We all buy different forms of insurance to cover parts of our business or needs in our personal lives. The pieces of paper that explain our policies are only as good as the people standing behind those policies to make sure your financial interests are protected. One of the most important parts of that process is the claims process. Insurance adjusters have a very tough job getting to the facts to compensate the customer while following the language of the contract. For this article, I questioned a veteran claims adjuster who runs an independent adjusting firm. Rob Ellis of Quality Claims explained some of the myths about the claims business.
Myth: Claims adjusters are employed to minimize claims by paying as little as possible.
Answer: This is false. Claims adjusters are trained to interpret insurance policy coverages and limitations. The adjuster's job is to determine what an insurance company should pay on a claim, based on the facts of the loss and the policy language. Insurance companies know that by selling insurance, they'll have to pay claims. They simply want to pay what they owe under the insurance contract-no more, no less.
Myth: I have an "all risk policy," so every claim is covered.
Answer: This is also false. All insurance policies have language limiting or completely excluding coverage for specific causes of loss, even "all risk" policies. For example, most, if not all, policies contain exclusions for flood damage, earth movement, and neglect. Some excluded causes of loss can be endorsed back onto a policy for an additional charge.
Myth: I have "replacement cost coverage," so anything damaged or destroyed will be replaced.
Answer: Replacement cost coverage seems to be one of the most misunderstood provisions of an insurance policy. All insurance policies contain a section called "loss settlement" in the "conditions" section. In a replacement cost policy, the loss settlement provision generally states the company will pay the least of the following amounts: the cost to replace the item, the cost to repair the item, or the actual cash value (ACV) of the item until such time as the item is actually repaired or replaced.
For example, a 20-year-old television may cost $300 to replace, but its current value is minimal due to wear and tear and improvements in technology. Let's say $50. If the television can't be repaired, the insurance company will only pay $50 for the damaged television. However, if you replace the television within the time allowed by the policy (generally six months), the company will reimburse the additional $250 it took to replace it. If you don't actually replace the television, you aren't entitled to the additional $250.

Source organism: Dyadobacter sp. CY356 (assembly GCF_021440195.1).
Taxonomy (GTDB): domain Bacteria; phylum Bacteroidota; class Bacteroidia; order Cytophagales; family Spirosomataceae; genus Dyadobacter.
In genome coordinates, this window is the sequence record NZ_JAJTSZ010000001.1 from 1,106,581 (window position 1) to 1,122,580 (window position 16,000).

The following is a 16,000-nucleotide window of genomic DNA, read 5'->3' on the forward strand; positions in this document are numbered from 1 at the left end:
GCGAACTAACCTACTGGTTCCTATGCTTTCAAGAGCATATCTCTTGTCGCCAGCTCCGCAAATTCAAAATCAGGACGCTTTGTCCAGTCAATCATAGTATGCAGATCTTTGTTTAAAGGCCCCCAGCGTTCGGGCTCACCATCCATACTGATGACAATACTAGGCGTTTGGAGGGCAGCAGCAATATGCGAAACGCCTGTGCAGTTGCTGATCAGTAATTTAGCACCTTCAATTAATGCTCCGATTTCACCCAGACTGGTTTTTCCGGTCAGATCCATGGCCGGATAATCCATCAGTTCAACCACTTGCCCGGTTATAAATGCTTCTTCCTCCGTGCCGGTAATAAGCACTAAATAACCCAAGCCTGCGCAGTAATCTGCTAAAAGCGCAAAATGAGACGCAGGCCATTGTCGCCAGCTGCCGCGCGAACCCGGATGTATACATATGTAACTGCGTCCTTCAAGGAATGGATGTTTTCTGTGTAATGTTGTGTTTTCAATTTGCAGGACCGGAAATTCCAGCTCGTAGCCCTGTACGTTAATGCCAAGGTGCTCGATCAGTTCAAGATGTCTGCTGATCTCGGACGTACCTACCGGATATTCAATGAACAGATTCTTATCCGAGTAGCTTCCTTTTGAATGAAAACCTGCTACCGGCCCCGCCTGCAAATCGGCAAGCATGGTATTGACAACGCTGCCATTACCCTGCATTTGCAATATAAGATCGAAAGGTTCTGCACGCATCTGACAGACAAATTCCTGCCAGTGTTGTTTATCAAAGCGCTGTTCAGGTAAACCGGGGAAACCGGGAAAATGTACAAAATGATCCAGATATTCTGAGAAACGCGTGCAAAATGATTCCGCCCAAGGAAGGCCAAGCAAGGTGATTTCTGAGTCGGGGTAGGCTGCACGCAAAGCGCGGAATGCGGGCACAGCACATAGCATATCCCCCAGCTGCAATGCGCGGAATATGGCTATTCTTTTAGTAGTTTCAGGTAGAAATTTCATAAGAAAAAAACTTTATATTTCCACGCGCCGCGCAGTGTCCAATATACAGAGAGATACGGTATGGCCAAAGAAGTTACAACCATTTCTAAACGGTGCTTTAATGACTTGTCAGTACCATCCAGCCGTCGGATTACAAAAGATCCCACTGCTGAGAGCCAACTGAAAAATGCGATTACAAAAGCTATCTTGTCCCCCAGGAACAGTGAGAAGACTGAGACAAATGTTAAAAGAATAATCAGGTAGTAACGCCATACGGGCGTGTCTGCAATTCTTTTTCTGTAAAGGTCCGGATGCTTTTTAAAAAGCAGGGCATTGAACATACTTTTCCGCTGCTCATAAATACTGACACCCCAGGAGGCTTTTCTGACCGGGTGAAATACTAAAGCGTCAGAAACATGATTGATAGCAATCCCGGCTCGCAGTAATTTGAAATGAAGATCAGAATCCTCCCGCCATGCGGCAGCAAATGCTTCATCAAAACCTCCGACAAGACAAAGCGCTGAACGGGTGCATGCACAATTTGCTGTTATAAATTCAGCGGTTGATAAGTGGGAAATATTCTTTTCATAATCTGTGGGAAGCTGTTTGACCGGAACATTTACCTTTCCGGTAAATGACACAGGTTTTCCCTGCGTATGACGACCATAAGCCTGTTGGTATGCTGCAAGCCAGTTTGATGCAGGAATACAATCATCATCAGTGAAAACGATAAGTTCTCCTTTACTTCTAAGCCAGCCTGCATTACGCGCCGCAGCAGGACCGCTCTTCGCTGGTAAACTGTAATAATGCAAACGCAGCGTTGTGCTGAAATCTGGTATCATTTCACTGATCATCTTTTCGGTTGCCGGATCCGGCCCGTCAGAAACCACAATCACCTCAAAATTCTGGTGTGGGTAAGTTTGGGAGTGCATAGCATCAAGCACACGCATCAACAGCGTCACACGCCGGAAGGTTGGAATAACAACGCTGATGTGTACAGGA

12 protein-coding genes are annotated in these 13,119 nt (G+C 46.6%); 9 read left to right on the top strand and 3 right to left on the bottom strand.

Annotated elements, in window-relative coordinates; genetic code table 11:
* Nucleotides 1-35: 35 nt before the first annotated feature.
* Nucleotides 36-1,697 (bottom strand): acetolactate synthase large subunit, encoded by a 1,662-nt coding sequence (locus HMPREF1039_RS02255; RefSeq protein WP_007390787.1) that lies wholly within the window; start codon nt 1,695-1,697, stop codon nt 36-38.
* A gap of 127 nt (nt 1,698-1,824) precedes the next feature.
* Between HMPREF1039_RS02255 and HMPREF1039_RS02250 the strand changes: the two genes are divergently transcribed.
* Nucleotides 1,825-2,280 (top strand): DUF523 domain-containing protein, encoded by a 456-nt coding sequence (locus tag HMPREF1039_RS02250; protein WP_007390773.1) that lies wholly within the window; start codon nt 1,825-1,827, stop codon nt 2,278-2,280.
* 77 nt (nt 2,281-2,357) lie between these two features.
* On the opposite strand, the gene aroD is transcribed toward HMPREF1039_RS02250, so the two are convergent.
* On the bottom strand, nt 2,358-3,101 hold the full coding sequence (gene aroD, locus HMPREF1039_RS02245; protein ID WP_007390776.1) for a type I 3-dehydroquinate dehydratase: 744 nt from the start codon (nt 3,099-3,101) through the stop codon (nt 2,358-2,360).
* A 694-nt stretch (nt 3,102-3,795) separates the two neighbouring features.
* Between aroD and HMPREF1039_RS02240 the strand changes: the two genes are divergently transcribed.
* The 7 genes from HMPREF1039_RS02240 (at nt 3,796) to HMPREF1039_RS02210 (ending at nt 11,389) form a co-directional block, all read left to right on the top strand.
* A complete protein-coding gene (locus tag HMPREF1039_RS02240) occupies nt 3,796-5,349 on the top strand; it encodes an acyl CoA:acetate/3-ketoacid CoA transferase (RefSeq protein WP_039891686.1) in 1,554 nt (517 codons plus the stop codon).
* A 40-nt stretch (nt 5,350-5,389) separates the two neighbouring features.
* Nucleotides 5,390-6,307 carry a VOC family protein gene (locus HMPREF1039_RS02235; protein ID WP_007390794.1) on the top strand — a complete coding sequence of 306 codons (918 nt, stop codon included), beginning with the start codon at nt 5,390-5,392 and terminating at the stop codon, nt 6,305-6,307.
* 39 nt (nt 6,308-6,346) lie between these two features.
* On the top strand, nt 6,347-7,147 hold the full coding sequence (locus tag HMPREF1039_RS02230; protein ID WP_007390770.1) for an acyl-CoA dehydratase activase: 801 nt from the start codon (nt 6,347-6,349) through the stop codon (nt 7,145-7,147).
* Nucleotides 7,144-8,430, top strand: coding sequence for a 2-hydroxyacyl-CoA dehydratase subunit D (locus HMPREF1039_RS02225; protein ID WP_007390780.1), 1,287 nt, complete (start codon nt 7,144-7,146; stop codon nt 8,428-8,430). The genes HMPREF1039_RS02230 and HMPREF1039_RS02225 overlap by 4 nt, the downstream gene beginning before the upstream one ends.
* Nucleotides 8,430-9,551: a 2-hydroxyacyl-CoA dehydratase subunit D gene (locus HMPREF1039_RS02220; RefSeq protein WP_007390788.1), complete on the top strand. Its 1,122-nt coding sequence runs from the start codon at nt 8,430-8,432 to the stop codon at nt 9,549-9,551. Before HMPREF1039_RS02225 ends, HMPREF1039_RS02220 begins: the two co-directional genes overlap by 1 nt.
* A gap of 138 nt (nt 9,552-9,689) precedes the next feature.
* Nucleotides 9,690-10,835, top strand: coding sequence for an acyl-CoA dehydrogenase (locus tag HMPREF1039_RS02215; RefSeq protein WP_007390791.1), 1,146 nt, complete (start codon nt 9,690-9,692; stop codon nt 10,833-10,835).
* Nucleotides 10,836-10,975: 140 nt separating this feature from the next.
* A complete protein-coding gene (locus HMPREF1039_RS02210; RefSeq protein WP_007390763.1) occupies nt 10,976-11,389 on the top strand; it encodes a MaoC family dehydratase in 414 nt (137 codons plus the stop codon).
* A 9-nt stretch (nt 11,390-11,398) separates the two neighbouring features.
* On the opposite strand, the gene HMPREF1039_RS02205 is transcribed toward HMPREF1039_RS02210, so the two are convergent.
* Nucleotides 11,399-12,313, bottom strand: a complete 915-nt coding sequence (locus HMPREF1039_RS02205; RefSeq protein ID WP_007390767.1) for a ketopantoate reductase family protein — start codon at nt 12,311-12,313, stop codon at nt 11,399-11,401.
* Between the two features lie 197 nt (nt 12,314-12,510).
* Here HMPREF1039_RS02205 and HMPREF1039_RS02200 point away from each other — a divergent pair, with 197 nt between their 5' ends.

Myth: I shouldn't do anything until an adjuster has an opportunity to inspect the damage.
Answer: This is also a common misconception. Insurance policies contain a "conditions section" that outlines the conditions an insured must comply with for coverage to be in effect. The "duties after loss" provision outlines all that's required of the insured in the case of a claim. Among other stipulations, this provision requires that the insured protect property from further damage, make reasonable repairs to protect the property, and keep an accurate record of the related expenses. If an insured suffers a loss and fails to take the necessary steps to protect the property from further damage, the insurance company may have grounds to deny the additional damage. For example, shingles may blow off of the roof, but the insured may make no effort to make temporary repairs. If it rains, any resulting water damage may be excluded due to the insured's failure to protect the property from further damage.
The bottom line is that an insurance policy is a contract between the insurance company and the policyholder. As a small business owner, you should be familiar with your own insurance policy and the protection it provides and doesn't provide. I also recommend that you purchase your policy from an insurance agent who's familiar with your business so you can purchase a policy that properly protects you for risks that are unique to your situation, business, and trade. IBI